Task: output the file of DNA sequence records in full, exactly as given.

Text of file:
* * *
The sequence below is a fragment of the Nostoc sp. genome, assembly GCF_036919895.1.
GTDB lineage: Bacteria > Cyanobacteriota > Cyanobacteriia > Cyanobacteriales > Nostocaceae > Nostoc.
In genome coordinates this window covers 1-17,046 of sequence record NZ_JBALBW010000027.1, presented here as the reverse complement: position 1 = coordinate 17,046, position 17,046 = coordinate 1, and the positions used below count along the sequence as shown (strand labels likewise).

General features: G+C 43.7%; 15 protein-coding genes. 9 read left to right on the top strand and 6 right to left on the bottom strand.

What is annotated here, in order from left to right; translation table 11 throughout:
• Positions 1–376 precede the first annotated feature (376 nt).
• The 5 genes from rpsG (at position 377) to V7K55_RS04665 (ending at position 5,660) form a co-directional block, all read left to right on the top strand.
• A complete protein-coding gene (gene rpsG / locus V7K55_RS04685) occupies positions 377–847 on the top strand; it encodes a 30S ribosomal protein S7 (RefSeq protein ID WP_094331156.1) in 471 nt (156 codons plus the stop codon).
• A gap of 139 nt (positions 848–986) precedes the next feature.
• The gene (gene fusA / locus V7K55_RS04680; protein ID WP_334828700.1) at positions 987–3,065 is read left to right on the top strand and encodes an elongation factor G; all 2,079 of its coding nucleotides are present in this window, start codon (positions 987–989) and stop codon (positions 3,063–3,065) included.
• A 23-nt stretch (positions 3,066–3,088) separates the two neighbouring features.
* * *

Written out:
The sequence below is a fragment of the Nostoc sp. genome, assembly GCF_036919895.1.
GTDB lineage: Bacteria > Cyanobacteriota > Cyanobacteriia > Cyanobacteriales > Nostocaceae > Nostoc.
In genome coordinates this window covers 1-17,046 of sequence record NZ_JBALBW010000027.1, presented here as the reverse complement: position 1 = coordinate 17,046, position 17,046 = coordinate 1, and the positions used below count along the sequence as shown (strand labels likewise).

General features: G+C 43.7%; 15 protein-coding genes. 9 read left to right on the top strand and 6 right to left on the bottom strand.

What is annotated here, in order from left to right; translation table 11 throughout:
• Positions 1–376 precede the first annotated feature (376 nt).
• The 5 genes from rpsG (at position 377) to V7K55_RS04665 (ending at position 5,660) form a co-directional block, all read left to right on the top strand.
• A complete protein-coding gene (gene rpsG / locus V7K55_RS04685) occupies positions 377–847 on the top strand; it encodes a 30S ribosomal protein S7 (RefSeq protein ID WP_094331156.1) in 471 nt (156 codons plus the stop codon).
• A gap of 139 nt (positions 848–986) precedes the next feature.
• The gene (gene fusA / locus V7K55_RS04680; protein ID WP_334828700.1) at positions 987–3,065 is read left to right on the top strand and encodes an elongation factor G; all 2,079 of its coding nucleotides are present in this window, start codon (positions 987–989) and stop codon (positions 3,063–3,065) included.
• A 23-nt stretch (positions 3,066–3,088) separates the two neighbouring features.